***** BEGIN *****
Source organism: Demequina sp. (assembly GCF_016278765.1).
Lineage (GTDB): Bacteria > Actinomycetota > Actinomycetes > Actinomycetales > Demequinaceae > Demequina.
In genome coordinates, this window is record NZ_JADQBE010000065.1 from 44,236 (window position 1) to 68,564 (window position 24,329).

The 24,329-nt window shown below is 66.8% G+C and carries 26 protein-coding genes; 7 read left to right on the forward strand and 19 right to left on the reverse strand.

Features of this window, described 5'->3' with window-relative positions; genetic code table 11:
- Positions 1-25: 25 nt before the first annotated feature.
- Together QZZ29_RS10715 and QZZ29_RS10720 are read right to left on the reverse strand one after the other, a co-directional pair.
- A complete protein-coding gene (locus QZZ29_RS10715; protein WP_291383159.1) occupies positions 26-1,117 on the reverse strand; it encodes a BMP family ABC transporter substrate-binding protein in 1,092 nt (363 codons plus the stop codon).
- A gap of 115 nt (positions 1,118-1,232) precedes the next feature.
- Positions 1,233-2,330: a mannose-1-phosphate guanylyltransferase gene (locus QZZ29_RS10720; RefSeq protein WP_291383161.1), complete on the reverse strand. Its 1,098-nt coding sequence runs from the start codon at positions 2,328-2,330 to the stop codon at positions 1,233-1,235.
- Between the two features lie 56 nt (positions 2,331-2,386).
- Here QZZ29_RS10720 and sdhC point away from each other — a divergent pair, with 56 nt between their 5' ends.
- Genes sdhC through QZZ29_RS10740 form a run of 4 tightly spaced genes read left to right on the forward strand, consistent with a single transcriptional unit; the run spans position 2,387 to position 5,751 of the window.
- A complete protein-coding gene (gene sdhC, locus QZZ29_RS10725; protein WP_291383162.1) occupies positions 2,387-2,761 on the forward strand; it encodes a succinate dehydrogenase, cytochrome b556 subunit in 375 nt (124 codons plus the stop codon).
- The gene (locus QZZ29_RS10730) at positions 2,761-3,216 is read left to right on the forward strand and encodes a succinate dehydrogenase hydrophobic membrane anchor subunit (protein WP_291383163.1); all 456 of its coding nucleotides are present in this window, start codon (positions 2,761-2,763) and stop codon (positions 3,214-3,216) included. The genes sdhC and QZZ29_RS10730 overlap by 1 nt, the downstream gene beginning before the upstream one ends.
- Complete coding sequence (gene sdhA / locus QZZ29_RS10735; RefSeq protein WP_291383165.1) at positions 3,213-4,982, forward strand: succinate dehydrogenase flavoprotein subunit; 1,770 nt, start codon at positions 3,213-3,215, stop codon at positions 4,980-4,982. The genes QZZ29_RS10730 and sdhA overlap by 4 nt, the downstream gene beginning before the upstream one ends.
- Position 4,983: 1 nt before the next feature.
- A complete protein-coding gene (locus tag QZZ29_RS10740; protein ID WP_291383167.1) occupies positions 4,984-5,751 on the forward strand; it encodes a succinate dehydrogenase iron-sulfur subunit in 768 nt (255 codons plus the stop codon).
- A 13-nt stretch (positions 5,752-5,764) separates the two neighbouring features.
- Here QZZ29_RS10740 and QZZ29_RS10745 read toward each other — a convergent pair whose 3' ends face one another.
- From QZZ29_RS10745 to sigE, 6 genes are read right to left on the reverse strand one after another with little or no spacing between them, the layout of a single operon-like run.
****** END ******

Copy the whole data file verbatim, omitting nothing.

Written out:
Source organism: Demequina sp. (assembly GCF_016278765.1).
Lineage (GTDB): Bacteria > Actinomycetota > Actinomycetes > Actinomycetales > Demequinaceae > Demequina.
In genome coordinates, this window is record NZ_JADQBE010000065.1 from 44,236 (window position 1) to 68,564 (window position 24,329).

The 24,329-nt window shown below is 66.8% G+C and carries 26 protein-coding genes; 7 read left to right on the forward strand and 19 right to left on the reverse strand.

Features of this window, described 5'->3' with window-relative positions; genetic code table 11:
- Positions 1-25: 25 nt before the first annotated feature.
- Together QZZ29_RS10715 and QZZ29_RS10720 are read right to left on the reverse strand one after the other, a co-directional pair.
- A complete protein-coding gene (locus QZZ29_RS10715; protein WP_291383159.1) occupies positions 26-1,117 on the reverse strand; it encodes a BMP family ABC transporter substrate-binding protein in 1,092 nt (363 codons plus the stop codon).
- A gap of 115 nt (positions 1,118-1,232) precedes the next feature.
- Positions 1,233-2,330: a mannose-1-phosphate guanylyltransferase gene (locus QZZ29_RS10720; RefSeq protein WP_291383161.1), complete on the reverse strand. Its 1,098-nt coding sequence runs from the start codon at positions 2,328-2,330 to the stop codon at positions 1,233-1,235.
- Between the two features lie 56 nt (positions 2,331-2,386).
- Here QZZ29_RS10720 and sdhC point away from each other — a divergent pair, with 56 nt between their 5' ends.
- Genes sdhC through QZZ29_RS10740 form a run of 4 tightly spaced genes read left to right on the forward strand, consistent with a single transcriptional unit; the run spans position 2,387 to position 5,751 of the window.
- A complete protein-coding gene (gene sdhC, locus QZZ29_RS10725; protein WP_291383162.1) occupies positions 2,387-2,761 on the forward strand; it encodes a succinate dehydrogenase, cytochrome b556 subunit in 375 nt (124 codons plus the stop codon).
- The gene (locus QZZ29_RS10730) at positions 2,761-3,216 is read left to right on the forward strand and encodes a succinate dehydrogenase hydrophobic membrane anchor subunit (protein WP_291383163.1); all 456 of its coding nucleotides are present in this window, start codon (positions 2,761-2,763) and stop codon (positions 3,214-3,216) included. The genes sdhC and QZZ29_RS10730 overlap by 1 nt, the downstream gene beginning before the upstream one ends.
- Complete coding sequence (gene sdhA / locus QZZ29_RS10735; RefSeq protein WP_291383165.1) at positions 3,213-4,982, forward strand: succinate dehydrogenase flavoprotein subunit; 1,770 nt, start codon at positions 3,213-3,215, stop codon at positions 4,980-4,982. The genes QZZ29_RS10730 and sdhA overlap by 4 nt, the downstream gene beginning before the upstream one ends.
- Position 4,983: 1 nt before the next feature.
- A complete protein-coding gene (locus tag QZZ29_RS10740; protein ID WP_291383167.1) occupies positions 4,984-5,751 on the forward strand; it encodes a succinate dehydrogenase iron-sulfur subunit in 768 nt (255 codons plus the stop codon).
- A 13-nt stretch (positions 5,752-5,764) separates the two neighbouring features.
- Here QZZ29_RS10740 and QZZ29_RS10745 read toward each other — a convergent pair whose 3' ends face one another.
- From QZZ29_RS10745 to sigE, 6 genes are read right to left on the reverse strand one after another with little or no spacing between them, the layout of a single operon-like run.